Black rings in 4D gravity

Physics Asked on May 8, 2021

In Introduction to Black Hole Physics by Valeri P. Frolov, Andrei Zelnikov there is a discussion of gravity solutions. They present some examples of solutions with non-spherical horizon topology:

But such solutions are known in 5D.

About the possibility of such solutions in 4D authors say:

In 4D it is believed that there are no stationary solutions for vacuum black holes with horizons consisting of several disconnected components.

What about black ring solutions in 4D?

Is it impossible due to "no hair theorem"? If not, why?

Or maybe exist some other theorems which prohibit such solutions?

One Answer

Yes, in 4D the topology censorship theorem seems to rule them out:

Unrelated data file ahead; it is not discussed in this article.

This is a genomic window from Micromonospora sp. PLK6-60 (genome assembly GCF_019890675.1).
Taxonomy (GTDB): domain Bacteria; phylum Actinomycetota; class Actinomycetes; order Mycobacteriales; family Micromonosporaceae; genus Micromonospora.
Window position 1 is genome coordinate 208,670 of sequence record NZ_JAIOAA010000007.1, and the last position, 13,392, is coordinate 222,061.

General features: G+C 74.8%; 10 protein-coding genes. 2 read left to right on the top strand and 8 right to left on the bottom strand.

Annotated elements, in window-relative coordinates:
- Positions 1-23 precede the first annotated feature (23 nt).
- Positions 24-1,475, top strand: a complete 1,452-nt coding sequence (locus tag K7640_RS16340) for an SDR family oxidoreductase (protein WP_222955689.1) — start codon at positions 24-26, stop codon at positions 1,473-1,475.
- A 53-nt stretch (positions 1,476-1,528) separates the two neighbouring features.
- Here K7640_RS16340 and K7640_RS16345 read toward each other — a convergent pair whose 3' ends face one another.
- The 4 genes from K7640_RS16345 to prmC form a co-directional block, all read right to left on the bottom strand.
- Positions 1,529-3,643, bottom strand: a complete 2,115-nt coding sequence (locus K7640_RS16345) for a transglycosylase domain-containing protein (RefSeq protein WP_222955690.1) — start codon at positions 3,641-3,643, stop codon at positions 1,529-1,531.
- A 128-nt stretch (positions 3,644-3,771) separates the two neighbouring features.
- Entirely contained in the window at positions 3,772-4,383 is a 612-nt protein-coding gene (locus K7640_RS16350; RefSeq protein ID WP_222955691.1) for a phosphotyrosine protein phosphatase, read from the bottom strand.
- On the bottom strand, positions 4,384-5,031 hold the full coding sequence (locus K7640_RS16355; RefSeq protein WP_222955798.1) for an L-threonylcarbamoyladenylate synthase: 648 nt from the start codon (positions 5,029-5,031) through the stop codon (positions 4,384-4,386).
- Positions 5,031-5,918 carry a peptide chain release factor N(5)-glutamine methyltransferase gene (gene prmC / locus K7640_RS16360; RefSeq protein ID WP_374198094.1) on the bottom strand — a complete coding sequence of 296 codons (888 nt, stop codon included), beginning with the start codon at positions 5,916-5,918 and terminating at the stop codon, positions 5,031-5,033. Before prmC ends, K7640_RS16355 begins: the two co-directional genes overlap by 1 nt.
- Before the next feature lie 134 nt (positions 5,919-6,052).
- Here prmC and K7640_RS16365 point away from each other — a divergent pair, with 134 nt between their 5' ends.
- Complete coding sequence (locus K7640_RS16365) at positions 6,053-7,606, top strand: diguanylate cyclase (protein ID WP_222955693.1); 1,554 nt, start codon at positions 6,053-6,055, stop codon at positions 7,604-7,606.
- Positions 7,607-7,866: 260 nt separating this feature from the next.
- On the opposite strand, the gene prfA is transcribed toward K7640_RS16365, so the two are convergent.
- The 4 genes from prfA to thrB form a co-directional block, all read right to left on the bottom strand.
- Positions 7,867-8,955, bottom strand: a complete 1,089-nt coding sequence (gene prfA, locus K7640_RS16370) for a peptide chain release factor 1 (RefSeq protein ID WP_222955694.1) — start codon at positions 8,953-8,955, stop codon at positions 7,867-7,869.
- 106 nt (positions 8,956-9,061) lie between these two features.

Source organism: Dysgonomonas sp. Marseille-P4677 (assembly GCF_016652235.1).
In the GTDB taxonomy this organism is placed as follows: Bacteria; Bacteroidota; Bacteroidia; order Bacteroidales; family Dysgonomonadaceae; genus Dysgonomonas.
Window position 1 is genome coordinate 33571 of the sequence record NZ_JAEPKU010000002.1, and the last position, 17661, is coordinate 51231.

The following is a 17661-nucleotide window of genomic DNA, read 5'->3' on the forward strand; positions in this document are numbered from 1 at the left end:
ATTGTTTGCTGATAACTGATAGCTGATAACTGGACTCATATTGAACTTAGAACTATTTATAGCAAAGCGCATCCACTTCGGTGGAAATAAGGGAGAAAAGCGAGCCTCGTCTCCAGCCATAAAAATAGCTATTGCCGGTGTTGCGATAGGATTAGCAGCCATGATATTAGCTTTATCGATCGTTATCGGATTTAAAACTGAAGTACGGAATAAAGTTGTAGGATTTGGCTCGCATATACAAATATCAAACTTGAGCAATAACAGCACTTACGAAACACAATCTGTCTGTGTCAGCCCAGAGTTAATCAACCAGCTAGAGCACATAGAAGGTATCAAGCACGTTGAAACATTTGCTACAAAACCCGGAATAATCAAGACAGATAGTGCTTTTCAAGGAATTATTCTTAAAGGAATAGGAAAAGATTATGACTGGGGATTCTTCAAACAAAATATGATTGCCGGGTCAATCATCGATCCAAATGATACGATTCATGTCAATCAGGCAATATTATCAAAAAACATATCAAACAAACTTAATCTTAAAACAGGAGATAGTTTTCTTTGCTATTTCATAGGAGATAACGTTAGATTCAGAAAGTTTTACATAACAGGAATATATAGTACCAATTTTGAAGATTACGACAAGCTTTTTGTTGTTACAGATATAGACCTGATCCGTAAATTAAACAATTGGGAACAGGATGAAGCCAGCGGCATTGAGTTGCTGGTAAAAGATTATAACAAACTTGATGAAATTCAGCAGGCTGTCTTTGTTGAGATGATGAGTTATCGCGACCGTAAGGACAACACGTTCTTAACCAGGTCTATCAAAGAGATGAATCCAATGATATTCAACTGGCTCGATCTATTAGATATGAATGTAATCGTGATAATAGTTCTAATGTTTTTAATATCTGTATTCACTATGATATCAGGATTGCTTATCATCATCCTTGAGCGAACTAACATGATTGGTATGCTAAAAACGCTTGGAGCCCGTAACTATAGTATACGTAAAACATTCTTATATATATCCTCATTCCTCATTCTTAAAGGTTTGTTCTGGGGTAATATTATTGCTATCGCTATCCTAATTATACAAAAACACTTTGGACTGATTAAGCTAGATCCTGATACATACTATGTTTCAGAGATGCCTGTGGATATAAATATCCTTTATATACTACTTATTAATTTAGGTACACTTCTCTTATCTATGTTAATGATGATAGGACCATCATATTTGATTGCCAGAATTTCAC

Every causal curve extending from past null infinity to future null infinity can be continuously deformed to a curve near infinity.

Roughly speaking, this says that an observer, whose trip begins and ends near infinity, and who thus remains outside all black holes, is unable to probe any nontrivial topological structures.

That is, if you somehow made a ring you cannot detect that it is a ring by shining light through it; the photons will either miss it or be absorbed, and you cannot shoot one through the ring.

A real shame.

Answered by Anders Sandberg on May 8, 2021

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